To remain competitive, financial institutions must have an ever-evolving strategic plan that delivers greater customer value across an increasing number of channels.
To achieve this goal, several areas must be addressed: enhancing current efficiencies, meeting compliance demands and “keeping up with the Joneses” to make sure other financial institutions vying for your customers do not make them their customers. Many leading financial institutions are turning to technology to assist them in meeting this challenge.
This is understandable. Technology offers operational efficiencies through automation and consumers continue to be enamored with the convenience technical innovations provide them especially in the form of digital devices such as, laptops, smartphones and tablets. Today, through the digital channel these devices unlock, consumers also receive a new level of customer service that centers on their unique needs by leveraging data on their previous interactions.
However, if financial institutions are going to effectively use technology to assist them in delivering greater customer value, they must do so in a strategic rather than tactical fashion. To date, many financial institutions have struggled to do this. They have deployed in-house solutions or contracted with third-party vendors for online and mobile solutions that run on separate platforms, creating suboptimal user experiences and making it very difficult to access the data they need to personalize the customer’s experience.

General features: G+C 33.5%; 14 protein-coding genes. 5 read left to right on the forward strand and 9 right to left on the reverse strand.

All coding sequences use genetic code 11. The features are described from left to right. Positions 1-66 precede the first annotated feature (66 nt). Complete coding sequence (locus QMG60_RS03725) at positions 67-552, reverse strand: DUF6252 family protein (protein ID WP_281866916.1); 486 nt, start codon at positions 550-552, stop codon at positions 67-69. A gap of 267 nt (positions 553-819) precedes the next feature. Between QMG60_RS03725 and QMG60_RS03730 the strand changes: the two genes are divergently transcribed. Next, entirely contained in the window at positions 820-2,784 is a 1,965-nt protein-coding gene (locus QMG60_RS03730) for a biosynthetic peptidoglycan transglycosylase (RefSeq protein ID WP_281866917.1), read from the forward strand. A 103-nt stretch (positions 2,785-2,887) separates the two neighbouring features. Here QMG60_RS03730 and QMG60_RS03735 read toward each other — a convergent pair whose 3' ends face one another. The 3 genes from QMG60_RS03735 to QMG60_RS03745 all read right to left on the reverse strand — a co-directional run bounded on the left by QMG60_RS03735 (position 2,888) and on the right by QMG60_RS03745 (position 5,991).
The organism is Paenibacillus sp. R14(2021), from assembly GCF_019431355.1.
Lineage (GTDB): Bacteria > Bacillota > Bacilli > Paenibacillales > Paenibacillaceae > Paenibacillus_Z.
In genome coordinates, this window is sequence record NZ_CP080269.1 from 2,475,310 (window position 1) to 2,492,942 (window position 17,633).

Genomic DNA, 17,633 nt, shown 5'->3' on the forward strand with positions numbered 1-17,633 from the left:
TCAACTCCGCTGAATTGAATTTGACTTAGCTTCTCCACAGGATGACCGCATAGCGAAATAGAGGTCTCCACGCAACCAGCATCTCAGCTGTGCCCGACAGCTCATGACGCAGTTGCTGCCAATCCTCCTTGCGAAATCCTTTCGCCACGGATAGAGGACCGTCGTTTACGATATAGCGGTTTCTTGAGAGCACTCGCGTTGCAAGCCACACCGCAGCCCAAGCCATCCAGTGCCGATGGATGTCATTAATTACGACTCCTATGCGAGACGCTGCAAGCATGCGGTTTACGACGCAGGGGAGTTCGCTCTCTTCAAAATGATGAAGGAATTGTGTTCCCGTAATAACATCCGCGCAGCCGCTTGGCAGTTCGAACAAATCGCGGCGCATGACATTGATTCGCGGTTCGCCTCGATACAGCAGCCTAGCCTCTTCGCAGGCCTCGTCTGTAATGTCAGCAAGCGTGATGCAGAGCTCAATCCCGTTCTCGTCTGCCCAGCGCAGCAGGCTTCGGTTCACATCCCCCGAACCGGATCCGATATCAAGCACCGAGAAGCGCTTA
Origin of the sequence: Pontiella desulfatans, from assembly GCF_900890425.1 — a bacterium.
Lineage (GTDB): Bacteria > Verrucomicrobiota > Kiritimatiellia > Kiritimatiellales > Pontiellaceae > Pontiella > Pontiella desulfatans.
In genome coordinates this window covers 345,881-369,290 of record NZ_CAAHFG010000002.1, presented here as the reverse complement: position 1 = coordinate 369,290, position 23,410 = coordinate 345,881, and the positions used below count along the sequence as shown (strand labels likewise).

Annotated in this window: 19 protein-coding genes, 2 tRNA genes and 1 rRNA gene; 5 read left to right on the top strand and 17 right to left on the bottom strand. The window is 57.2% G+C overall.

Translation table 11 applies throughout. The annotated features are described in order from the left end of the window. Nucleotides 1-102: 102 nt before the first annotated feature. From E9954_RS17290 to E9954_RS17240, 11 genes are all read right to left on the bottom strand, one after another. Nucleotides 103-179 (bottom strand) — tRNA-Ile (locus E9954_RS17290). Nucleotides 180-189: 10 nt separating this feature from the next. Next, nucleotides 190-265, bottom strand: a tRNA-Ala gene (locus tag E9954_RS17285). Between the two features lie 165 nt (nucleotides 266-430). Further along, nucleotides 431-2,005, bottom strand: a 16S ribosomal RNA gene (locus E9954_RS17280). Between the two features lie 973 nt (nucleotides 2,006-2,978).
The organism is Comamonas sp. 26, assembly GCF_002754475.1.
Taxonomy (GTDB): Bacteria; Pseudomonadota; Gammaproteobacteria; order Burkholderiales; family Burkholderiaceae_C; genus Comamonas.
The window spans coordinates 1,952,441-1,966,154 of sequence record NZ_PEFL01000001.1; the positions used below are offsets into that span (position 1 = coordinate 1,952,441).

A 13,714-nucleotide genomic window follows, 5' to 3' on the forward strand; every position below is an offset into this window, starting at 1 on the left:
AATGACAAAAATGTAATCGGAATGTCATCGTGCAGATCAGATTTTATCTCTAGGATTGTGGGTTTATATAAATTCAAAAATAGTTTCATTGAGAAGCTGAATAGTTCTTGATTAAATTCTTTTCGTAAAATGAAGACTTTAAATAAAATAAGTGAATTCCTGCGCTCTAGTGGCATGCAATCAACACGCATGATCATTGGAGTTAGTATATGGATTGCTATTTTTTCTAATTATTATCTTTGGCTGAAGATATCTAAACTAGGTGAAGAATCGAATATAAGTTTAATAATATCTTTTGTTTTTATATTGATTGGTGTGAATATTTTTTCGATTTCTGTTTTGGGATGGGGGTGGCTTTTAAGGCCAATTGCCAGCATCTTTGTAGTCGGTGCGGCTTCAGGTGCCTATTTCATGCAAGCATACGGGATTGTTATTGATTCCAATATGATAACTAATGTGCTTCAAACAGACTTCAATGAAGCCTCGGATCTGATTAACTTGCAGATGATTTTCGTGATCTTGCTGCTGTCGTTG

Technology is readily available that can facilitate the consolidation of all digital banking channels and provide accessibility to the data existing across them as well as in back-end systems. This technology makes it possible for financial institutions to access and analyze customer activity then respond with relevant, targeted messages and assistance. In addition, very real savings are realized by deploying this technology via lower implementation cost, license fees, and operational overhead.
Now is the time for financial institutions to reflect upon their traditional way of thinking about the practices they have in place, and establish strategies using this emerging technology to address the needs of their customers. To do this they will need to consider young, smaller innovative companies developing best of breed solutions. Large legacy and core providers are not structured in a way that allows them to innovate quickly; their large customer bases and broad solution sets limit their flexibility.
Exploring these options will require getting comfortable with an approach to digital banking that is built on a single platform that provides a consistent user experience and access to the data required to personalize value added services. This is the wave of the future. It has established itself as a transformative business strategy, one that is solely concentrating on customer choice.